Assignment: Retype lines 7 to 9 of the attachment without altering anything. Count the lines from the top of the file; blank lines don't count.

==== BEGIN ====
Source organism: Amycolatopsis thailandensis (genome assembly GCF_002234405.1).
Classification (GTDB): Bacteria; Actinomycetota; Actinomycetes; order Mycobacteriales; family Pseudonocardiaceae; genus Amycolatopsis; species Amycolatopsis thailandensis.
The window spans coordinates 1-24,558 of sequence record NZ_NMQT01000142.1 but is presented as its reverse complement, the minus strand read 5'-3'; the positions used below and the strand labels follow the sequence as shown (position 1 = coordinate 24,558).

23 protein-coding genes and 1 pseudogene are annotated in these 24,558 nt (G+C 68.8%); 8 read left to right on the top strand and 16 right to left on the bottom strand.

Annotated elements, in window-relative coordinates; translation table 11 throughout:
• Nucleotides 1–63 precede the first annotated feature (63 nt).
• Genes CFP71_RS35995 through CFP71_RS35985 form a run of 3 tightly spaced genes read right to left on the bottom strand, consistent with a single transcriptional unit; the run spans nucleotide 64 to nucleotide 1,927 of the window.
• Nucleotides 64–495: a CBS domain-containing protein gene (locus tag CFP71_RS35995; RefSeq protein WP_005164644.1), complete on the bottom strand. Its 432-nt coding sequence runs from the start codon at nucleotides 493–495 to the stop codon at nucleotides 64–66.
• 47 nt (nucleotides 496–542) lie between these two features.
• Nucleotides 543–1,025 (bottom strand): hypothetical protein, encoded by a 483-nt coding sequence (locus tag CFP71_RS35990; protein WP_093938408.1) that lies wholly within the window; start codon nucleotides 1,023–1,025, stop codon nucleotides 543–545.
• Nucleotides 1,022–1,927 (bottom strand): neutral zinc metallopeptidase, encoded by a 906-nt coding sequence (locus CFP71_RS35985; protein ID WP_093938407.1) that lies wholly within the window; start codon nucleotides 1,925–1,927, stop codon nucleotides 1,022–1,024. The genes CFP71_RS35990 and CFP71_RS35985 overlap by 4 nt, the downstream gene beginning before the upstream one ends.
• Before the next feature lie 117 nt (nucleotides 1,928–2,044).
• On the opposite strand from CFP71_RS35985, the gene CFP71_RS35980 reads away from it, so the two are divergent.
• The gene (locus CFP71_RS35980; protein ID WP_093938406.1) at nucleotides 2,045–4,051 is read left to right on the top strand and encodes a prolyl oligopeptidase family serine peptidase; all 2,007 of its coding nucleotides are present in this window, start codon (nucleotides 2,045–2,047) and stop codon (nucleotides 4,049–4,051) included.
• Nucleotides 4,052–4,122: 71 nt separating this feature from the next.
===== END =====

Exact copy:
• Genes CFP71_RS35995 through CFP71_RS35985 form a run of 3 tightly spaced genes read right to left on the bottom strand, consistent with a single transcriptional unit; the run spans nucleotide 64 to nucleotide 1,927 of the window.
• Nucleotides 64–495: a CBS domain-containing protein gene (locus tag CFP71_RS35995; RefSeq protein WP_005164644.1), complete on the bottom strand. Its 432-nt coding sequence runs from the start codon at nucleotides 493–495 to the stop codon at nucleotides 64–66.
• 47 nt (nucleotides 496–542) lie between these two features.